How to Report a Suicide Threat

By Teo Spengler - Updated January 29, 2018
Emergency services dispatcher taking a call

Someone once said that suicide is a permanent solution to a temporary problem, but that minimizes the depression, sorrow, loneliness and mental health issues that shape the landscape of suicide in this country. According to the Surgeon General, there are over 50 percent more suicides in the United States every year than homicides, and suicide is the ninth leading cause of death. So it's good to know exactly what to do if you hear a person threatening to kill himself.

Tip

If someone you know tells you that she is thinking of killing herself, call 911 and report the threat so that emergency personnel can step in and help.

Calling 911 for Emergency Help

If someone makes a real and immediate threat of suicide, it is a real and imminent emergency. This is true whether the threat happens in your living room or on the internet. You may hesitate, wondering if the threat is serious or just a cry for help. However, you simply can't tell, so you must respond decisively to prevent a tragic outcome. Unless you know a local suicide helpline to call, dial 911 immediately to report a suicide threat.

Emergency personnel will come to the home of the person threatening suicide, or to your home if the person is there, and speak with him. If they believe the person to be at risk for suicide, they will take the person in and hold him in a supervised mental health facility for 48 hours for observation. At the end of that time, the mental health professionals will decide if the person is to be released.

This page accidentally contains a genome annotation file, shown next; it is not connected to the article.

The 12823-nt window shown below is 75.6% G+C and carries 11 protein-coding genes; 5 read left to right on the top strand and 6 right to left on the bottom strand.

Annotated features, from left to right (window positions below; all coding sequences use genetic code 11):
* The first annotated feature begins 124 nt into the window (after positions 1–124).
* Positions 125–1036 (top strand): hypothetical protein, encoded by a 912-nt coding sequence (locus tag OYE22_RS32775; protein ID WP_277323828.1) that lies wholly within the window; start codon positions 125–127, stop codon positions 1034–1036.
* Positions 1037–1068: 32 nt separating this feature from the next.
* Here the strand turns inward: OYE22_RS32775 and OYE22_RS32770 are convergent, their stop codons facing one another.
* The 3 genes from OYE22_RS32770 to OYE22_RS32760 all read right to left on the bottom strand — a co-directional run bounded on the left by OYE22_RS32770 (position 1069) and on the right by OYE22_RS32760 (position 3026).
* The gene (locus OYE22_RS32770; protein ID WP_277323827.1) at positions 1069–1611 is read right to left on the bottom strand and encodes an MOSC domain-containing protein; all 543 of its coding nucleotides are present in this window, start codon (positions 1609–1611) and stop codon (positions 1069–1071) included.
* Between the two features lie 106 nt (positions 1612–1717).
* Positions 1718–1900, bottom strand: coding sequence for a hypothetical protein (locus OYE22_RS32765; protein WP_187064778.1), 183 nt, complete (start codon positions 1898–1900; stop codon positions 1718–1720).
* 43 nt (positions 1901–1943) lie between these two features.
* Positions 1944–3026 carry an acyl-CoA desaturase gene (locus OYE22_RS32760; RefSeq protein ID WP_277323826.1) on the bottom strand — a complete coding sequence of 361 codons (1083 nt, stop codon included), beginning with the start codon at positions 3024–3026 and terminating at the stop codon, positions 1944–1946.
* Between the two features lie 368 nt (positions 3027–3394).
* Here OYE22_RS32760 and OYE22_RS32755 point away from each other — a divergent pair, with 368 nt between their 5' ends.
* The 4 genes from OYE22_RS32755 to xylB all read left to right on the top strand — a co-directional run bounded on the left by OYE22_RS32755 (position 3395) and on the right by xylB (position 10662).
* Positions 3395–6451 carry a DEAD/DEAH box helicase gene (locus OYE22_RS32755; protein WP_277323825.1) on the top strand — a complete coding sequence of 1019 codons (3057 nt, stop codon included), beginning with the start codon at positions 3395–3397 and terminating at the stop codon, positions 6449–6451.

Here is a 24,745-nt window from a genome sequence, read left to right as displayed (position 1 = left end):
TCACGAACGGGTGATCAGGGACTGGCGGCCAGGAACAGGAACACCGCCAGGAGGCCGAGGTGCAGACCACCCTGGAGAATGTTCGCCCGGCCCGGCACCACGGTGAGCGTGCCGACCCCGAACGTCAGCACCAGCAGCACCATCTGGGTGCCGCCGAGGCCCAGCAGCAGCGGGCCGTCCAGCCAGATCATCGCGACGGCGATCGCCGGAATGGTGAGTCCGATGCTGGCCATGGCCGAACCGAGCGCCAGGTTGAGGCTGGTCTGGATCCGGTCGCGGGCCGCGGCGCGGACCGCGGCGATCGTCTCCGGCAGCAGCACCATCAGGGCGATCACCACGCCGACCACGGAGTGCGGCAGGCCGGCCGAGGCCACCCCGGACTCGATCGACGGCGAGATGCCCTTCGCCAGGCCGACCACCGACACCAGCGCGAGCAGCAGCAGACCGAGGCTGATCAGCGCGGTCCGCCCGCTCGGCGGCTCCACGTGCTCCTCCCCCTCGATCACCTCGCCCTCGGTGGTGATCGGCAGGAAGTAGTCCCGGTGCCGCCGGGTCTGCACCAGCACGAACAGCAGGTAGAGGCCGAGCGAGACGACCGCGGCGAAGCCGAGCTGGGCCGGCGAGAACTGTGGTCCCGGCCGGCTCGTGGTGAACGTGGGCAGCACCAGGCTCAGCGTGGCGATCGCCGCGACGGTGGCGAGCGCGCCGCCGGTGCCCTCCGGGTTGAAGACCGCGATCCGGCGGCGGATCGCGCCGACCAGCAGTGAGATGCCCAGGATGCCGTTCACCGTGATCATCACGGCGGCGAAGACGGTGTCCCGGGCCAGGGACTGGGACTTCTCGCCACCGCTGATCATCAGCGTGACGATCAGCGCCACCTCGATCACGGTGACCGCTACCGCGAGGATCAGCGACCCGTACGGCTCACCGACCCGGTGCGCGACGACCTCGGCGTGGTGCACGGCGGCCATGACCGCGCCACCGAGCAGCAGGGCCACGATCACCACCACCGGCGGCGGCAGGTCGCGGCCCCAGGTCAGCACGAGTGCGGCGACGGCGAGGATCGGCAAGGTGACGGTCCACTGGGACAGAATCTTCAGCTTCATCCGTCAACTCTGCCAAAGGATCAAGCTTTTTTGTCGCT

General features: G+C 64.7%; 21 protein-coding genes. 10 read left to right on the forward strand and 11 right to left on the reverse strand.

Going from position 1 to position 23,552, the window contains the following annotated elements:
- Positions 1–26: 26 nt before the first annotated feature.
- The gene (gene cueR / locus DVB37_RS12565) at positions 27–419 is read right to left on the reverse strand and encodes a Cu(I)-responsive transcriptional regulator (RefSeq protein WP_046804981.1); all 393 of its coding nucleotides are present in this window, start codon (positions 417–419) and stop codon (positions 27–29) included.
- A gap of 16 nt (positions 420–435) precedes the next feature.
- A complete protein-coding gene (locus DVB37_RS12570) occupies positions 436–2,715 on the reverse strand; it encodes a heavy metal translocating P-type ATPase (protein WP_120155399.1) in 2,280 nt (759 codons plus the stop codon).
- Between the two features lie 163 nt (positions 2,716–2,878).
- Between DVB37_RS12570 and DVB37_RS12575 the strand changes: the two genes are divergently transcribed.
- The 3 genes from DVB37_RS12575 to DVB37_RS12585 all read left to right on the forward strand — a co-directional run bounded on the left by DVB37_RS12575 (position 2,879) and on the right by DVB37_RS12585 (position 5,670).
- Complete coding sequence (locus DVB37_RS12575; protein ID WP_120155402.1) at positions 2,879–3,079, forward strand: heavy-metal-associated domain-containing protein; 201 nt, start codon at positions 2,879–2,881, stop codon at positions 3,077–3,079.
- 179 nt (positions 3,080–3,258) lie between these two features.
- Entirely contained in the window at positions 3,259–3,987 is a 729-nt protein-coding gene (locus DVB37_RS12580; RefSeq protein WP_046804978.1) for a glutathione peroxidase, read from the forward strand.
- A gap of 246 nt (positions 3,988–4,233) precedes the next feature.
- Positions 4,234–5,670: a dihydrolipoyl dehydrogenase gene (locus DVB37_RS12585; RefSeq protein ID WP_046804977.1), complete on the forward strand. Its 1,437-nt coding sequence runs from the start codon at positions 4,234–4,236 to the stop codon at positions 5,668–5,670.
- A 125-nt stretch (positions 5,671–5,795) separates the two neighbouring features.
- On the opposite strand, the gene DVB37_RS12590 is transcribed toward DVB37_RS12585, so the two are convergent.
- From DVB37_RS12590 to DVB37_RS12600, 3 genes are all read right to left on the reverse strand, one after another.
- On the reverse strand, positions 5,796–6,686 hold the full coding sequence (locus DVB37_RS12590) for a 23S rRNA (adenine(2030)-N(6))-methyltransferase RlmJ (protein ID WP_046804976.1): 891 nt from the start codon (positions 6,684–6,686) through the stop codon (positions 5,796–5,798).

Suicide Risk Factors

Sometimes you know that a friend is depressed and worry about whether suicide is a possibility. It is especially hard to report your fears and suspicions if the person does not confide in you about suicidal thoughts and intentions. In deciding what to do, it helps to keep these suicide risk factors in mind.

People are more at risk for a suicide attempt if they made previous suicide attempts, especially when they do not have access to mental health treatment or refuse to get help because of the social stigma. A family history of suicide is also relevant. Mood disorders like depression, bipolar disorder or borderline disorder also contribute to a higher risk for suicide, as well as addiction disorders like alcoholism or substance abuse.

You may see certain attitudes that put a person at higher risk, including a sense of hopelessness, a feeling of being cut off from others, and impulsive or aggressive tendencies. Likewise, a painful loss, like the loss of a relationship, the death of a loved one or the loss of a job can make someone more vulnerable. Physical illness and being in pain can also contribute to the risk.

Another thing to consider is whether a person has easy access to guns, knives or other ways of taking her own life. Even access to a vehicle like a motorcycle or car can be enough.

About the Author

Teo Spengler earned a J.D. from U.C. Berkeley's Boalt Hall. As an Assistant Attorney General in Juneau, she practiced before the Alaska Supreme Court and the U.S. Supreme Court before opening a plaintiff's personal injury practice in San Francisco. She holds both an M.A. and an M.F.A in creative writing and enjoys writing legal blogs and articles. Her work has appeared in numerous online publications including USA Today, Legal Zoom, eHow Business, Livestrong, SF Gate, Go Banking Rates, Arizona Central, Houston Chronicle, Navy Federal Credit Union, Pearson, Quicken.com, TurboTax.com, and numerous attorney websites. Spengler splits her time between the French Basque Country and Northern California.

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